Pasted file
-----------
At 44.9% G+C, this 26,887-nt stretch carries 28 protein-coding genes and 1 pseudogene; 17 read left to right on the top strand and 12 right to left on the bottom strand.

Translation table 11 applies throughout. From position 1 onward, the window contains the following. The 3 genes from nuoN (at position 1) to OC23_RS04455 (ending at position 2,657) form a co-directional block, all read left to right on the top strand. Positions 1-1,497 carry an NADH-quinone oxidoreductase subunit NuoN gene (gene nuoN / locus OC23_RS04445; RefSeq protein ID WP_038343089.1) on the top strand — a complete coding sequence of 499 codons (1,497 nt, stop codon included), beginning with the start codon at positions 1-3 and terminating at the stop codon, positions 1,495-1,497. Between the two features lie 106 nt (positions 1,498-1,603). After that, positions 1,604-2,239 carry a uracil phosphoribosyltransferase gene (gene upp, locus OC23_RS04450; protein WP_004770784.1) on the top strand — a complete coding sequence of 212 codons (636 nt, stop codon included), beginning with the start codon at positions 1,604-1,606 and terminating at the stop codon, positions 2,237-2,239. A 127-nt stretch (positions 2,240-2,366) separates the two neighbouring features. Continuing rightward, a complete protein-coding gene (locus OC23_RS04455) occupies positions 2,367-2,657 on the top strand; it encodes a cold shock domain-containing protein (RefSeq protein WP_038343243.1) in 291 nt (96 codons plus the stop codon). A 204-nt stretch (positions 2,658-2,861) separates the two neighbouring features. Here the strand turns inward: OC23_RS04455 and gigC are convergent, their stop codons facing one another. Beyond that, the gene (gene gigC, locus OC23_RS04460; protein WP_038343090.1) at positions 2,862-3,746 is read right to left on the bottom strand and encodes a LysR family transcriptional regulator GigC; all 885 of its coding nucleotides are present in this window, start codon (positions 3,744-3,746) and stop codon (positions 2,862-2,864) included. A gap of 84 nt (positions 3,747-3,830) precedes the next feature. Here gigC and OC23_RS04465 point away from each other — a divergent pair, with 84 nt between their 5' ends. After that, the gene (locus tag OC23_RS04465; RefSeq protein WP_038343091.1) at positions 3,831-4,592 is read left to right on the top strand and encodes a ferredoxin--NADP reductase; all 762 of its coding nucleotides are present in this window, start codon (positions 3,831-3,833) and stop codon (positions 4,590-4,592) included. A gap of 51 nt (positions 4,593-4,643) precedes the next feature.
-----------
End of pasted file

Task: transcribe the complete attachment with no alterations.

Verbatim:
At 44.9% G+C, this 26,887-nt stretch carries 28 protein-coding genes and 1 pseudogene; 17 read left to right on the top strand and 12 right to left on the bottom strand.

Translation table 11 applies throughout. From position 1 onward, the window contains the following. The 3 genes from nuoN (at position 1) to OC23_RS04455 (ending at position 2,657) form a co-directional block, all read left to right on the top strand. Positions 1-1,497 carry an NADH-quinone oxidoreductase subunit NuoN gene (gene nuoN / locus OC23_RS04445; RefSeq protein ID WP_038343089.1) on the top strand — a complete coding sequence of 499 codons (1,497 nt, stop codon included), beginning with the start codon at positions 1-3 and terminating at the stop codon, positions 1,495-1,497. Between the two features lie 106 nt (positions 1,498-1,603). After that, positions 1,604-2,239 carry a uracil phosphoribosyltransferase gene (gene upp, locus OC23_RS04450; protein WP_004770784.1) on the top strand — a complete coding sequence of 212 codons (636 nt, stop codon included), beginning with the start codon at positions 1,604-1,606 and terminating at the stop codon, positions 2,237-2,239. A 127-nt stretch (positions 2,240-2,366) separates the two neighbouring features. Continuing rightward, a complete protein-coding gene (locus OC23_RS04455) occupies positions 2,367-2,657 on the top strand; it encodes a cold shock domain-containing protein (RefSeq protein WP_038343243.1) in 291 nt (96 codons plus the stop codon). A 204-nt stretch (positions 2,658-2,861) separates the two neighbouring features. Here the strand turns inward: OC23_RS04455 and gigC are convergent, their stop codons facing one another. Beyond that, the gene (gene gigC, locus OC23_RS04460; protein WP_038343090.1) at positions 2,862-3,746 is read right to left on the bottom strand and encodes a LysR family transcriptional regulator GigC; all 885 of its coding nucleotides are present in this window, start codon (positions 3,744-3,746) and stop codon (positions 2,862-2,864) included. A gap of 84 nt (positions 3,747-3,830) precedes the next feature. Here gigC and OC23_RS04465 point away from each other — a divergent pair, with 84 nt between their 5' ends. After that, the gene (locus tag OC23_RS04465; RefSeq protein WP_038343091.1) at positions 3,831-4,592 is read left to right on the top strand and encodes a ferredoxin--NADP reductase; all 762 of its coding nucleotides are present in this window, start codon (positions 3,831-3,833) and stop codon (positions 4,590-4,592) included. A gap of 51 nt (positions 4,593-4,643) precedes the next feature.